Eldercare Financial Planning: Finding a Financial Advisor

Aug 3, 2016

Eldercare Financial Planning: Finding a Financial Advisor

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Financial planning is complex and confusing. Add in the various senior care options, and assistance or benefit options and it may feel like a daunting task to plan for your senior’s financial future.

There are many public and private agencies that will offer financial planning assistance with costs ranging from free up to $5,000.

Free Financial Advice for Seniors

If you are a low-income senior looking for financial help, you may think there are no free resources to help you. But, that's not the case. There are actually a good number of free services, especially for seniors, to help you make sure you get the financial planning services you need. A few of these resources include:

  • Banking Institutions - Most banks will offer no-charge financial planners to help bankers to go through financial history and goals. The advisors may make a commission on the services sold to you but are encouraged to give sound advice. 
  • AARP Foundation Tax-Aide - AARP Foundation Tax-Aide offers free tax preparation help to anyone and was created for adults age 50 or older. This volunteer-based program helps seniors prepare taxes that might be more complicated with retirement and benefits. Their IRS-certified volunteers will help you with your senior-related tax questions.
  • Local Aging Agencies - Your local Area Agency on Aging will help you and your senior identify programs that they may qualify for. They often hold free financial seminars. They most likely have a lesser national knowledge, and more information regarding local assistance or programs.
  • Tax Counseling for the Elderly (TCE) Program - The federal government offers a program that provides free year-round tax advice for seniors as well as tax return preparation. Find a qualifying TCE program near you.

Medicaid Planners

Medicaid planners can help families that are not eligible for their programs to reorganize their finances to be able to qualify for their services. They help protect a family home from Medicaid recovery, and may also manage finances to make sure that a healthy spouse will have sufficient income while their partner is receiving assisted or skilled care.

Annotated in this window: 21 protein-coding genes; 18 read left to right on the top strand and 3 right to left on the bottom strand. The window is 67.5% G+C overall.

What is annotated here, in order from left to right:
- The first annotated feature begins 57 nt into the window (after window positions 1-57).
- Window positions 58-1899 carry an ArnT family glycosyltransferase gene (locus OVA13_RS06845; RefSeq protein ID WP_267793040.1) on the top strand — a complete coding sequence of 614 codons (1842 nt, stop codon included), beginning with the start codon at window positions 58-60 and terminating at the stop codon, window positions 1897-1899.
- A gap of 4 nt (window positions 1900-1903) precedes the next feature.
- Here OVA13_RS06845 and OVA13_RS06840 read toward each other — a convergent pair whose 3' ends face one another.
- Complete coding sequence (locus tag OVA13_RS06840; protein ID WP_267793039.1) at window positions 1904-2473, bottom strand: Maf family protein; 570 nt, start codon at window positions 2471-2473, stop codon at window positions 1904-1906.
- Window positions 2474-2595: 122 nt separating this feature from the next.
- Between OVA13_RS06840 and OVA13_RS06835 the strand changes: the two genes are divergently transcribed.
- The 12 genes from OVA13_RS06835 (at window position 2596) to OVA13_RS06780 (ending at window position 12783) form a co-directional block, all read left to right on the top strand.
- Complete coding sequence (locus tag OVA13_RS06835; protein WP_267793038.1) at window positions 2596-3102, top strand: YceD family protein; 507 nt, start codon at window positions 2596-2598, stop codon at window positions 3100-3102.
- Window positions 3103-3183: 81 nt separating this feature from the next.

They may not be aware of other forms of assistance and may only Focus on Medicaid.

Eldercare Financial Advisors

There are eldercare resource planners that work with families to provide a whole view of possible financial assistance options for future scenarios of life care. They are relatively inexpensive, costing between $500-$1,500, but extremely thorough, focusing only on seniors.

They are able to provide a plan for seniors or their families, but cannot take action for the client.

Personal Financial Planners

Seniors are vulnerable to fraud and scams. You want to be sure that your financial advisor is certified with no violations.  You can find a qualified planner in your local area from the Certified Financial Planning Board of Standards or The Financial Planning Association.

You'll also want to make sure that your financial is working for your best interest. Look for “fee-only” financial advisors. They will work for your senior and are not compensated based on commission or kickbacks from products sold. This prevents a conflict of interest between the senior and the advisor.

Fee-based planners are compensated with a combination of fees and commission on products sold. Personal financial planners may cost anywhere from $2,500 and $5,000.

You can find fee-only planners at the National Association of Personal Financial Advisors (NAPFA) website.

Eldercare Financial Planning: Finding a Financial Advisor
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